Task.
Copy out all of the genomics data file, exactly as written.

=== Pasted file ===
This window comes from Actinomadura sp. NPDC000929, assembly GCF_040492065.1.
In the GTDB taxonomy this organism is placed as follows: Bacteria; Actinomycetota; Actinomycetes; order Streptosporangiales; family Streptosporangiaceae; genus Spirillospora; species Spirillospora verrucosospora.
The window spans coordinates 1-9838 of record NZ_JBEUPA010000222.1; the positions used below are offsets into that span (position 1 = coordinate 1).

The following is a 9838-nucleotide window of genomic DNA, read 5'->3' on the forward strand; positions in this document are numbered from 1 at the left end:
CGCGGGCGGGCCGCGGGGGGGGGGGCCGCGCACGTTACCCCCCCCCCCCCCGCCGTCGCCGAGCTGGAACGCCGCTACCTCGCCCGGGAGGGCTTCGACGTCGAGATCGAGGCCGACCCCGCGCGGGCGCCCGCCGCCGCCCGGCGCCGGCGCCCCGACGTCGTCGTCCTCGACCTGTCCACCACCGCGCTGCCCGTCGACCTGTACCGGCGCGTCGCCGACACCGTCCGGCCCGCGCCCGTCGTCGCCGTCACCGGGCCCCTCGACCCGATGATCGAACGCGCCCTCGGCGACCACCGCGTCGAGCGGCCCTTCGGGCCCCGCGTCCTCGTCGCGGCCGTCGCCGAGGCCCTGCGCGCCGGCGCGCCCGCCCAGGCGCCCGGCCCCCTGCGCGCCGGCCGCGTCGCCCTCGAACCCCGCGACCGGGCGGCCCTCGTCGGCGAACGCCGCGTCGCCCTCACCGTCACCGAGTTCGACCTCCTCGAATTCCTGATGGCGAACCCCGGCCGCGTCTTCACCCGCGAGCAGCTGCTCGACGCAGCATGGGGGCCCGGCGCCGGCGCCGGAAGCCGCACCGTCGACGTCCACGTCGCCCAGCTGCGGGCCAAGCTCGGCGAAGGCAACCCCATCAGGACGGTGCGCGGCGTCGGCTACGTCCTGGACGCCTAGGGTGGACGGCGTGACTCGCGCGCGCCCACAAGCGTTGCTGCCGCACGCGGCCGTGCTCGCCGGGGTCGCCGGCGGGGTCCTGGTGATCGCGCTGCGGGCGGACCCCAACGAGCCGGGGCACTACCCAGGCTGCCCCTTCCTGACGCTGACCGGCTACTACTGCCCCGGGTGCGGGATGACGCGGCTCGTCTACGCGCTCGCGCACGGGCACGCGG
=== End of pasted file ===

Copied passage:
This window comes from Actinomadura sp. NPDC000929, assembly GCF_040492065.1.
In the GTDB taxonomy this organism is placed as follows: Bacteria; Actinomycetota; Actinomycetes; order Streptosporangiales; family Streptosporangiaceae; genus Spirillospora; species Spirillospora verrucosospora.
The window spans coordinates 1-9838 of record NZ_JBEUPA010000222.1; the positions used below are offsets into that span (position 1 = coordinate 1).

The following is a 9838-nucleotide window of genomic DNA, read 5'->3' on the forward strand; positions in this document are numbered from 1 at the left end:
CGCGGGCGGGCCGCGGGGGGGGGGGCCGCGCACGTTACCCCCCCCCCCCCCGCCGTCGCCGAGCTGGAACGCCGCTACCTCGCCCGGGAGGGCTTCGACGTCGAGATCGAGGCCGACCCCGCGCGGGCGCCCGCCGCCGCCCGGCGCCGGCGCCCCGACGTCGTCGTCCTCGACCTGTCCACCACCGCGCTGCCCGTCGACCTGTACCGGCGCGTCGCCGACACCGTCCGGCCCGCGCCCGTCGTCGCCGTCACCGGGCCCCTCGACCCGATGATCGAACGCGCCCTCGGCGACCACCGCGTCGAGCGGCCCTTCGGGCCCCGCGTCCTCGTCGCGGCCGTCGCCGAGGCCCTGCGCGCCGGCGCGCCCGCCCAGGCGCCCGGCCCCCTGCGCGCCGGCCGCGTCGCCCTCGAACCCCGCGACCGGGCGGCCCTCGTCGGCGAACGCCGCGTCGCCCTCACCGTCACCGAGTTCGACCTCCTCGAATTCCTGATGGCGAACCCCGGCCGCGTCTTCACCCGCGAGCAGCTGCTCGACGCAGCATGGGGGCCCGGCGCCGGCGCCGGAAGCCGCACCGTCGACGTCCACGTCGCCCAGCTGCGGGCCAAGCTCGGCGAAGGCAACCCCATCAGGACGGTGCGCGGCGTCGGCTACGTCCTGGACGCCTAGGGTGGACGGCGTGACTCGCGCGCGCCCACAAGCGTTGCTGCCGCACGCGGCCGTGCTCGCCGGGGTCGCCGGCGGGGTCCTGGTGATCGCGCTGCGGGCGGACCCCAACGAGCCGGGGCACTACCCAGGCTGCCCCTTCCTGACGCTGACCGGCTACTACTGCCCCGGGTGCGGGATGACGCGGCTCGTCTACGCGCTCGCGCACGGGCACGCGG